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Loreen Bannis-Roberts
Loreen Bannis-Roberts

For once, he could not describe the incredulity, he could not define the disbelief, he could not detail his amazement. For once, Athie Martin could not find the words.

"Oh my God! Boy, I don't know. I don't know," was his reaction when asked what he felt about Prime Minister Roosevelt Skerrit's choice of Loreen Bannis-Roberts as the new ambassador to the United Nations.

"Real people are in short supply," he finally said.

On the other hand there's Crispin Gregoire, Dominica's first permanent representative to the UN and the man who revolutionized the role and made the country's presence felt before Vince Henderson's "disappearing act".

A career diplomat, Gregoire was more cautious in talking about the new appointment.

"I really don't have much to say. I think it's great that a woman has been appointed for the first time. I hope we will . . . be more present. One of the [problems] with the last ambassador, he was not present. The man was absent. As a country Dominica's presence declined to the margins at the UN because he was absent," the former ambassador told The Sun.

Gregoire has called Bannis-Roberts to wish her well and to offer to share his experience and expertise. He would not say whether he thought she would do a better job that Henderson, but admitted there would be concerns among some in the Diaspora in the New York area about the new ambassador's involvement in recruiting Dominicans in the United States Virgin Islands to vote for the Dominica Labour Party in general elections at home.

"So some people in the Diaspora don't trust her," he said. "Success for one person may not be success for the person who comes after. In terms of making an impact . . .[she] has to be open and not be selective as far as [her] countrymen are concerned, and has to embrace everybody."

However, Martin was a lot less diplomatic in his appraisal of Bannis-Roberts, leaving no doubt what he felt about her qualification for the post and her less-than-stellar performance as Dominica's liaison officer for Diaspora affairs. It was a position to which she was appointed in 2010, and her duties, though never made clear, included flying sometimes from St. Thomas, where she was based, to St. Croix and St. Maarten to meet Dominican nationals and seek out ways to bring Dominicans together, assisting in compiling a registry of Dominicans living overseas, enabling the flow of information to Dominicans wishing to return home and "facilitate overseas nationals," prepare documents and papers relating to various areas of cooperation with the Diaspora.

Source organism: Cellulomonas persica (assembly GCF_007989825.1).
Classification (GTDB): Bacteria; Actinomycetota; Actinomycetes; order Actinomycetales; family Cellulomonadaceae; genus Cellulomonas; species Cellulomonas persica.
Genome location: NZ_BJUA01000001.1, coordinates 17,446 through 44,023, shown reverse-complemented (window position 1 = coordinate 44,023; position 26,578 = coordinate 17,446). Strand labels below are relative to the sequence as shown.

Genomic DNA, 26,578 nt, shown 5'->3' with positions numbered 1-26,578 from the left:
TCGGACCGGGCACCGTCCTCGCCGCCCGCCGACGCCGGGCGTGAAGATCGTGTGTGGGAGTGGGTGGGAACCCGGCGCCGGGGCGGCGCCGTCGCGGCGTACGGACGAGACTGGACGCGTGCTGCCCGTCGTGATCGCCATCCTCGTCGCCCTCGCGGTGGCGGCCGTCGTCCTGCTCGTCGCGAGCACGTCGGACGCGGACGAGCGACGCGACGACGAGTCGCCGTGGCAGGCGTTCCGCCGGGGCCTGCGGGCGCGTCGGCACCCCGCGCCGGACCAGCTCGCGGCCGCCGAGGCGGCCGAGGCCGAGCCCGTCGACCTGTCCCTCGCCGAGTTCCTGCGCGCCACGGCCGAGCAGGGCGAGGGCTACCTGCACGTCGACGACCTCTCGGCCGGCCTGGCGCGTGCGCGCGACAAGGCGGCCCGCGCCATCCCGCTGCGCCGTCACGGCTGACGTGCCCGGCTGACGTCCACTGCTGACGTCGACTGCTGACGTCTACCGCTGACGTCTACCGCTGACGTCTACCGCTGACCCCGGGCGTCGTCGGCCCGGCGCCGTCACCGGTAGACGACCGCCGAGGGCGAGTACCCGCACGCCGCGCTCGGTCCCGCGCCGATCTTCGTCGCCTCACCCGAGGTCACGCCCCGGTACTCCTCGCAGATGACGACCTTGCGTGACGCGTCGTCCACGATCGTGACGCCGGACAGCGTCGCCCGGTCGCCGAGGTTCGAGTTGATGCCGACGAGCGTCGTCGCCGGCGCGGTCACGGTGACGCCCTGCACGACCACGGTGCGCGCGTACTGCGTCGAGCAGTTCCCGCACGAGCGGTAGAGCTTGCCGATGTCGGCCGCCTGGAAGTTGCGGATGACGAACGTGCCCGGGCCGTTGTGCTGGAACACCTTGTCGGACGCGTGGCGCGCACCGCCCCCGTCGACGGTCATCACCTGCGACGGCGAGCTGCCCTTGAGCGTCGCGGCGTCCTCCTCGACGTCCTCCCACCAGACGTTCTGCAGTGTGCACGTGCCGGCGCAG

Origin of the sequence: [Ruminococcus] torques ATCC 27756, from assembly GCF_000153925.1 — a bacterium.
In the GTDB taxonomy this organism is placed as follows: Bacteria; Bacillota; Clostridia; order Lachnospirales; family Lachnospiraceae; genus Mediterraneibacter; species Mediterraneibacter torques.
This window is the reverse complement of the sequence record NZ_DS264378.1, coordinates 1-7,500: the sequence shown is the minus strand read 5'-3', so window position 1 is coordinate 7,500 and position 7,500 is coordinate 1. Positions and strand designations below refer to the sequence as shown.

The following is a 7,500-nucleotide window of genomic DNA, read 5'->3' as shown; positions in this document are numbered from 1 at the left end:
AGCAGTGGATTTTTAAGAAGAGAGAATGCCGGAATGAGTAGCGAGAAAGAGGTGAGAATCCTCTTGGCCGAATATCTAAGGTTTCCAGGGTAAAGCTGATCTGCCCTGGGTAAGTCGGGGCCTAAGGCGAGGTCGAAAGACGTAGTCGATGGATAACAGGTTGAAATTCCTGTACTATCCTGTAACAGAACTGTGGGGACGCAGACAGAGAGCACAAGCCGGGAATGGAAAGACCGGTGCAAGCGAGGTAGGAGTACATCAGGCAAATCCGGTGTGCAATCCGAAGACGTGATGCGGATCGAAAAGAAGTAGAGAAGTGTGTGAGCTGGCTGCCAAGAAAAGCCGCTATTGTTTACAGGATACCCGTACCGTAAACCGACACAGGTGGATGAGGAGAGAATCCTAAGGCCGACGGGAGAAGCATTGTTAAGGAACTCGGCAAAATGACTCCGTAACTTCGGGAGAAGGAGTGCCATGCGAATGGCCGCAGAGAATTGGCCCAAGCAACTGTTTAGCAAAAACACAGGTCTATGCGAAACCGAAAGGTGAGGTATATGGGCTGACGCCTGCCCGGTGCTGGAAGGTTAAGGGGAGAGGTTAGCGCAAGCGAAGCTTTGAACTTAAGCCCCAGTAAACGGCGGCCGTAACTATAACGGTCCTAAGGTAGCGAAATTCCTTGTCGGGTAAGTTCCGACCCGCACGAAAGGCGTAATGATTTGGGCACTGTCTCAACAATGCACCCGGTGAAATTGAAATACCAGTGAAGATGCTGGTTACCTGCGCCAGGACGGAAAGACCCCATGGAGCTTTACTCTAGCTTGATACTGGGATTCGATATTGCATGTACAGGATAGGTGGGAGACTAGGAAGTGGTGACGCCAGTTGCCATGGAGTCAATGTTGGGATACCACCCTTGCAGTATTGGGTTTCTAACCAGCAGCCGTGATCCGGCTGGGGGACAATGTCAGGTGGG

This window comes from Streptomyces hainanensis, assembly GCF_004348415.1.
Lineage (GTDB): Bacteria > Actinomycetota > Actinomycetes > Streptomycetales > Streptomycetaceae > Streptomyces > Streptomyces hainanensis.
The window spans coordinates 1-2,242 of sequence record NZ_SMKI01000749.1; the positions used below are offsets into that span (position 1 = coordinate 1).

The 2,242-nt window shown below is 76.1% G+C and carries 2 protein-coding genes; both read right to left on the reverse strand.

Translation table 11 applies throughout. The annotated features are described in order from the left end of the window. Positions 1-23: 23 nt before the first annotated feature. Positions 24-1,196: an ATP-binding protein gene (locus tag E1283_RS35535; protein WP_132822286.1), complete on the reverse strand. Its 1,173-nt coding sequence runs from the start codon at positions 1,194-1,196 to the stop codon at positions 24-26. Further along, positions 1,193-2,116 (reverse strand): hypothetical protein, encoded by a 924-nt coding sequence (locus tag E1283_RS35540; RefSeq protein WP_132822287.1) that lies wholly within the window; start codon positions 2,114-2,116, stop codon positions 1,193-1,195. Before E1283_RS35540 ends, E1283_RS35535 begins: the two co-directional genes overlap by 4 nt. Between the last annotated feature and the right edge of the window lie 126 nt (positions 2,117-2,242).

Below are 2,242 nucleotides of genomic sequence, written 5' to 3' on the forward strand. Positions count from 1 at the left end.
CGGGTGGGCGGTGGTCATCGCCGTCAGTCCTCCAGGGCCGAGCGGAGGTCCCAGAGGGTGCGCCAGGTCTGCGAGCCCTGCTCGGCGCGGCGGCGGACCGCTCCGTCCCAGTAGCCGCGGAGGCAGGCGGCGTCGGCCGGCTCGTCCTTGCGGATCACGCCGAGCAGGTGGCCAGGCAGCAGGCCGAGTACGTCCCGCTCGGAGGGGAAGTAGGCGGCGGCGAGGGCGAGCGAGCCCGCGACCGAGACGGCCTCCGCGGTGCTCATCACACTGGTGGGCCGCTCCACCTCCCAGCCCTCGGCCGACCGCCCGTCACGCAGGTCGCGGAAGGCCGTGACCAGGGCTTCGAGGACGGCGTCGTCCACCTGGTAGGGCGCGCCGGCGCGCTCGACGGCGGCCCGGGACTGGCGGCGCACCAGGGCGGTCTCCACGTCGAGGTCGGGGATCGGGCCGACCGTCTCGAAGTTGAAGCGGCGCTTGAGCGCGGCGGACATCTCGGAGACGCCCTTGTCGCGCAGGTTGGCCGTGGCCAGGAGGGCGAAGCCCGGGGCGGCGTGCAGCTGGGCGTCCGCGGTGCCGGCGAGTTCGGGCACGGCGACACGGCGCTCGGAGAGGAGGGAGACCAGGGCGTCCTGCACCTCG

But there have been no visible signs that the country benefitted from that appointment, although the same could not be said for the ruling party, Martin suggested.

"In this world where international, inter-country relations are crucial … and how you position yourself as a tiny nation, you need to send your best people to the world. You need to have people who have training [and] Loreen did not even have training to be a minister. Her only [skill] was to mobilize people and send them to vote and back. She is not suited for the job," Martin said. "We send somebody like a Loreen to represent us whose only experience in politics is how to steal an election. It just says to me . . . we have governments that are quite comfortable not being held accountable. What makes it worse is you are sending people of incompetence to make a fool [of ourselves]."

Gregoire, on the other hand, took a different view, suggesting that Bannis-Roberts' experience as a minister will have some currency on the floors of the general assemble.

However, he said, Skerrit needed to demonstrate greater commitment to the global body.

"It really does not come down to academic credentials per se. In Loreen's case she was a minister and that will bring her a lot of respect at the UN. The question is, are you smart enough to navigate the UN for Dominica?

"The historic record has shown that the prime minister has only been to the UN general debate in September two times. It leads to the question, how can he subscribe to the ideals of the UN when he does not participate? That needs to change. That needs to change. The Prime Minister needs to attend the UN."

But to Martin, the entire thing is nothing but a really big joke.

"It's laughable. It just deepens our incompetence."


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